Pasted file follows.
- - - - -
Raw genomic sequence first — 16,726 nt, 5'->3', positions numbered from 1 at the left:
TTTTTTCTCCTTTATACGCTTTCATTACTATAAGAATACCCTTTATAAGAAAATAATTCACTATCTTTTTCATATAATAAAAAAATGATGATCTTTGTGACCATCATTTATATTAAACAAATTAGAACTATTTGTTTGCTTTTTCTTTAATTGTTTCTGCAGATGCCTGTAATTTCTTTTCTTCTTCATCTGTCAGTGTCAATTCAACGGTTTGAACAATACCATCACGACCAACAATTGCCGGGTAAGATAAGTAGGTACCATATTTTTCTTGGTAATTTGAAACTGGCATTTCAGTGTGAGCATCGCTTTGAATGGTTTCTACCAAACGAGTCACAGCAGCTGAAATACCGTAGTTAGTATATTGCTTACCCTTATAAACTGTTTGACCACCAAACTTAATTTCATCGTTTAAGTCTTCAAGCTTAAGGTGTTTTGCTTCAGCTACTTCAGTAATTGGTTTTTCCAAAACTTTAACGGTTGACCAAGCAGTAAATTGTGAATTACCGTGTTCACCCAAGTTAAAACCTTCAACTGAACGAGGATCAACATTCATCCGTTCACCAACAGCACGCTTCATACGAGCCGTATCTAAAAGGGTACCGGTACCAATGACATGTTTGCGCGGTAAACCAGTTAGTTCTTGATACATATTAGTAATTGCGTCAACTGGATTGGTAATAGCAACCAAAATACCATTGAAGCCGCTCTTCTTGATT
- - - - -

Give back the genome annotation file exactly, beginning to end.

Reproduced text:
Raw genomic sequence first — 16,726 nt, 5'->3', positions numbered from 1 at the left:
TTTTTTCTCCTTTATACGCTTTCATTACTATAAGAATACCCTTTATAAGAAAATAATTCACTATCTTTTTCATATAATAAAAAAATGATGATCTTTGTGACCATCATTTATATTAAACAAATTAGAACTATTTGTTTGCTTTTTCTTTAATTGTTTCTGCAGATGCCTGTAATTTCTTTTCTTCTTCATCTGTCAGTGTCAATTCAACGGTTTGAACAATACCATCACGACCAACAATTGCCGGGTAAGATAAGTAGGTACCATATTTTTCTTGGTAATTTGAAACTGGCATTTCAGTGTGAGCATCGCTTTGAATGGTTTCTACCAAACGAGTCACAGCAGCTGAAATACCGTAGTTAGTATATTGCTTACCCTTATAAACTGTTTGACCACCAAACTTAATTTCATCGTTTAAGTCTTCAAGCTTAAGGTGTTTTGCTTCAGCTACTTCAGTAATTGGTTTTTCCAAAACTTTAACGGTTGACCAAGCAGTAAATTGTGAATTACCGTGTTCACCCAAGTTAAAACCTTCAACTGAACGAGGATCAACATTCATCCGTTCACCAACAGCACGCTTCATACGAGCCGTATCTAAAAGGGTACCGGTACCAATGACATGTTTGCGCGGTAAACCAGTTAGTTCTTGATACATATTAGTAATTGCGTCAACTGGATTGGTAATAGCAACCAAAATACCATTGAAGCCGCTCTTCTTGATT